Woodland trails, loaded gravel bikes and coffee brewing over a camping stove. Images on Jonas Klock’s Instagram feed that perfectly illustrate his profile’s exhortation to get out and free your mind. But whether by design or accident, the journeys we make – in life or when out riding – can sometimes take a direction never previously imagined.
‘I get out to free my mind. Using cycling as a valve to bleed off the restrictions imposed by work and all the other stuff. While some people might go clubbing, I go riding. It helps me recharge and find new energy for functioning during the week.’
‘Going back to my teenage years,’ Jonas continues, ‘riding was always the main focus in life. Even to the extent that it set me back a little with my studies [smiles]. Racing at a very competitive level right through to my high school graduation before I got into partying and stuff like that. Normal teenage distractions.’
Distracted he may have been but this didn’t stop Jonas graduating from The University of Fine Arts in Berlin before working in Rotterdam for some of the biggest players in world architecture. In retrospect, an intense period that left little time for riding and also coincided with a growing disillusionment with the professional aspects of the sport.
‘I never got to the point where I fell out of love with cycling – I still commuted by bike – but the racing scene was unbelievably competitive with everyone striving to be noticed; to get the contract. And my architecture firm had these huge projects in the Far East aligned to the rapid economic growth which in turn meant I was working incredibly long hours. Struggling to fit in any exercise around work commitments and increasingly fed-up with 16 hour days.’
A move to a new architectural office back in Berlin only seemed to fuel these feelings of discontent; reaching a point where Jonas quit his job, put the computer aside and began experimenting. Making models and small concrete objects that slowly evolved from lamps into whole interiors and leading him to found his own design studio; Accidental Concrete.
‘The material itself was the tool I used to rediscover my roots; to help create my own language of design. And the term accidental was just something – a word between friends – from when I was making small objects and could never simply repeat the process in an exact fashion. With concrete there’s always something surprising that happens and before the name was even considered I’d say to somebody that it happened by accident and it just stuck. It’s got an element of irony and I like the sound of it. It doesn’t take itself too seriously. And I never wanted to turn into a manufacturer with an order book demanding a couple of thousand identical copies. I want each piece to be individual; unique.’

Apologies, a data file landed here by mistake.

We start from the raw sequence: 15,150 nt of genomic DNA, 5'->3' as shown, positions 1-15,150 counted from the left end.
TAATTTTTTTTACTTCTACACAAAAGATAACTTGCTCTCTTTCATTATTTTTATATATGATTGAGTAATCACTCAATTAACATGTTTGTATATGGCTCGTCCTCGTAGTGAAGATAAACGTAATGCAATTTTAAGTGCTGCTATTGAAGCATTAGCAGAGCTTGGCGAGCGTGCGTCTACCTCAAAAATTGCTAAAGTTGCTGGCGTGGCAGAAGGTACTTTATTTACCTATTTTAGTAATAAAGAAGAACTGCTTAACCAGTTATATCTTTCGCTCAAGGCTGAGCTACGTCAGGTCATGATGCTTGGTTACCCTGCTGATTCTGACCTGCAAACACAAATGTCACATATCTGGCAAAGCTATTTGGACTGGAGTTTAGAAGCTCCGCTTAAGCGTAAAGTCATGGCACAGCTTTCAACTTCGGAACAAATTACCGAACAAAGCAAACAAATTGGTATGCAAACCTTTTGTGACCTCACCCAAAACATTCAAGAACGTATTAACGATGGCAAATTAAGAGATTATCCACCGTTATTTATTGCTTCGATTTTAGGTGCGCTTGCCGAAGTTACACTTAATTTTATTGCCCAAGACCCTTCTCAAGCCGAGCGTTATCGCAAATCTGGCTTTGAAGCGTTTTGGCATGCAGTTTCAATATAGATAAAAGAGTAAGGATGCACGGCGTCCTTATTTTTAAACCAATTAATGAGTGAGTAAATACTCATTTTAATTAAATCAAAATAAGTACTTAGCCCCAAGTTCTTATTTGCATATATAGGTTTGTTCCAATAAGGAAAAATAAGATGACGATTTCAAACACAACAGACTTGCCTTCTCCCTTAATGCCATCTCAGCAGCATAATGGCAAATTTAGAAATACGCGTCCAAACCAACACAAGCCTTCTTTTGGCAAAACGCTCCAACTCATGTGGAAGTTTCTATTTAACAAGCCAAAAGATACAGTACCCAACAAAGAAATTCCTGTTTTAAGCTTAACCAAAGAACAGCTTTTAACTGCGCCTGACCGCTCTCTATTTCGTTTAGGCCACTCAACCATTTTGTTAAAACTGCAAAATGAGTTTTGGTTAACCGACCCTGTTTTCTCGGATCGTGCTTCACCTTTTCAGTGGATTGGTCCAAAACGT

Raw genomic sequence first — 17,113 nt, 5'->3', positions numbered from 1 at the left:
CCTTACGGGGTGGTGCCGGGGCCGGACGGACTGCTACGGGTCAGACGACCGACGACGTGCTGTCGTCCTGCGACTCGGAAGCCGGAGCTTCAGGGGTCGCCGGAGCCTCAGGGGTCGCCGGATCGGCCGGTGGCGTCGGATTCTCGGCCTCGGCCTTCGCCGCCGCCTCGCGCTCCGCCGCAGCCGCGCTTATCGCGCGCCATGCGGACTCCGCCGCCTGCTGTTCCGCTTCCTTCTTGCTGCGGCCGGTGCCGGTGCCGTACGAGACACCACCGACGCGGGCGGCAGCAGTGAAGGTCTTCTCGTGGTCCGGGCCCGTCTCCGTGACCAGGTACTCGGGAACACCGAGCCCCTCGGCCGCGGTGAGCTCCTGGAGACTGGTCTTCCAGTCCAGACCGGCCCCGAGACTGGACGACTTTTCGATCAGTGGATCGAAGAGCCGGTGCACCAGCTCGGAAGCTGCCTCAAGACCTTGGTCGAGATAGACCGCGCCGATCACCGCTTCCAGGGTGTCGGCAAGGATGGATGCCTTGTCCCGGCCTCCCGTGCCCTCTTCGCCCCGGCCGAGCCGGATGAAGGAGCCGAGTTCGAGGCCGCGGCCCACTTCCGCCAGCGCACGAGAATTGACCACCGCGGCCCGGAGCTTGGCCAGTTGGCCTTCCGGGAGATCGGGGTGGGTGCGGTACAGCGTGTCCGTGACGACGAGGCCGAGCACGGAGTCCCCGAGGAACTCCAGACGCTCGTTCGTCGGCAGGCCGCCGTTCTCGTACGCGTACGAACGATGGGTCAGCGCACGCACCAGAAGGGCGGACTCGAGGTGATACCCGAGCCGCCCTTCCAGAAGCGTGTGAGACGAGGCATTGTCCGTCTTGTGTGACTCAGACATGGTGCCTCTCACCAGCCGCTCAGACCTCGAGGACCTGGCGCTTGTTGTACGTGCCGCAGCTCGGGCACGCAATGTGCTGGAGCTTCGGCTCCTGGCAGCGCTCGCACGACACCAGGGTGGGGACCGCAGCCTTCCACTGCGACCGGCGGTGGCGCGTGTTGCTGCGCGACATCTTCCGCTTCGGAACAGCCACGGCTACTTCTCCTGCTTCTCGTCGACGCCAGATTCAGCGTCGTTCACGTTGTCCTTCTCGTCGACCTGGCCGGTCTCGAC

As all Jonas’ projects are by nature custom, the fact that he’s supported by a relatively small team means the whole process can be handled in-house from the first sketched design through to on-site construction. A flexibility to adapt that allows him to respond and manage any problems. Dotting the i’s as Jonas sees it.
‘I’m trying to use materials that are very haptic. I like it when people interact with the objects or interiors we’ve designed. I don’t want to create spaces that feel untouchable; that feels wrong to me somehow. If you go into a coffee shop or a bakery you want to use it without the fear of making a wrong move. Sometimes I notice that people don’t always have a sense of their environment at all – wherever they are they treat it like a McDonald’s [laughs] – so it’s good when people see and appreciate my work.’
Busy as he is, Jonas now tries to stick to normal working hours. Something he admits to previously never managing and forcing him to consider whether maybe it’s a question of age. He gets up early to fit in some exercise in the morning – cycling, swimming, running or yoga – and especially in summer when the evenings are lighter he’ll go for a ride after finishing work. ‘Weekends,’ Jonas explains, ‘are spent riding in the forest. I need to refresh my mind away from the traffic and crowds of people.’
Forest riding that characterises Jonas’ Knetkommando circle of friends; a reference to the German language term for kneading dough but which can equally be applied to pushing really hard. Intense cyclocross sessions in Berlin’s Grunewald that are lots of fun but leave the muscles tired and aching.